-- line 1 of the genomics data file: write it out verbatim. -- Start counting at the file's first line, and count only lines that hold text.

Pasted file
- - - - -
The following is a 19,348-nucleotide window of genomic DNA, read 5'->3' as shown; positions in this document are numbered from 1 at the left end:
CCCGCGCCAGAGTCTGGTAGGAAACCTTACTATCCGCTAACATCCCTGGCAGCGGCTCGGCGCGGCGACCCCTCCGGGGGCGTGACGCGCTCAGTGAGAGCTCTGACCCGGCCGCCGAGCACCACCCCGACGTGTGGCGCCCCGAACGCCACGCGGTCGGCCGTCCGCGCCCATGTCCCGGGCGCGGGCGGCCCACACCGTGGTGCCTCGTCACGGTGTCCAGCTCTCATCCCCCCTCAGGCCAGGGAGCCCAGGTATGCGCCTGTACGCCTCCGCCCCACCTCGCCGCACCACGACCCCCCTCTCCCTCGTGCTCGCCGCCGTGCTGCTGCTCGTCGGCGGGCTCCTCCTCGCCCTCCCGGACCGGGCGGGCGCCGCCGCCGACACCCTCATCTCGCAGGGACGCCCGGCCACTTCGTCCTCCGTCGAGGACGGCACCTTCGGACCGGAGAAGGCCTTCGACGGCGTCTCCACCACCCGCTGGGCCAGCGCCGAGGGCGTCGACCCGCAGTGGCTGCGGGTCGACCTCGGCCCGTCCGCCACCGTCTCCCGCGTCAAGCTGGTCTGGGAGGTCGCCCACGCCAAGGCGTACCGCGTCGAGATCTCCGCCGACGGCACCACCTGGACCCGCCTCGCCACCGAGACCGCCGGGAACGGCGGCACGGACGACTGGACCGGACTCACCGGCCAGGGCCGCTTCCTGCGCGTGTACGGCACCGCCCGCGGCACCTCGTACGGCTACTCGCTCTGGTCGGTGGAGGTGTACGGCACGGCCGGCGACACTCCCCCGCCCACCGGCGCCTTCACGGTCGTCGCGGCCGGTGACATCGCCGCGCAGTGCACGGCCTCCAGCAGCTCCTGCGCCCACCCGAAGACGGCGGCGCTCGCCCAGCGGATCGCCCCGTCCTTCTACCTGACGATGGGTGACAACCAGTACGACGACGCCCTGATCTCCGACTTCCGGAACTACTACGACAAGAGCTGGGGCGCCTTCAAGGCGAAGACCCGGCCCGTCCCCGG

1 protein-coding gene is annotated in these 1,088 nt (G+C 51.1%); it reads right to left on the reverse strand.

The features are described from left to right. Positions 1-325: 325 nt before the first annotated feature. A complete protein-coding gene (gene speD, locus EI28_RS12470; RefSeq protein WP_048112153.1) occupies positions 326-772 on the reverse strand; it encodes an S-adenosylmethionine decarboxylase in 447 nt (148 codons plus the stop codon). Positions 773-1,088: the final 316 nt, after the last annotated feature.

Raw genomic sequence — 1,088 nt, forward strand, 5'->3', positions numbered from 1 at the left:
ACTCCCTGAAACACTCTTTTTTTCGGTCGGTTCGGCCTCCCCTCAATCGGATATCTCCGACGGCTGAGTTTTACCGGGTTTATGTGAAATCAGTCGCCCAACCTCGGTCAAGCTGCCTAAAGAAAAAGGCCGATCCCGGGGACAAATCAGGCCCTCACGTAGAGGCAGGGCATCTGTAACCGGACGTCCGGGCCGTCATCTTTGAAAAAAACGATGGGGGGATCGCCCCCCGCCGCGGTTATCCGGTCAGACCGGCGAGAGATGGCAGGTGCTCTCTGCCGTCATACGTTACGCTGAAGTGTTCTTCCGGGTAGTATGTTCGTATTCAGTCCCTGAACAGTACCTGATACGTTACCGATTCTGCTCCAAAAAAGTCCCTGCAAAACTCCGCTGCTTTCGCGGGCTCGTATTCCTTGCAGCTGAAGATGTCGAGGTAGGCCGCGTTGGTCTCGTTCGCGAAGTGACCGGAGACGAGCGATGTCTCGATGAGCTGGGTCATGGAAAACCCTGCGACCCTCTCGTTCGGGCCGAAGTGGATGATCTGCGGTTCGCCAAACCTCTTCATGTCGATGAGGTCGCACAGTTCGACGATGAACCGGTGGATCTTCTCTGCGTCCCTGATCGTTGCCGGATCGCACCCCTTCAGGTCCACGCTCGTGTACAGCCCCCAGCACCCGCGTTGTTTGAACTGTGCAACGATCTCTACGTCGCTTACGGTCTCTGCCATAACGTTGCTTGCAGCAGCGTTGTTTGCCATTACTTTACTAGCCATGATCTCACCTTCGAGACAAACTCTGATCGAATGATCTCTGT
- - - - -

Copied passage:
The following is a 19,348-nucleotide window of genomic DNA, read 5'->3' as shown; positions in this document are numbered from 1 at the left end: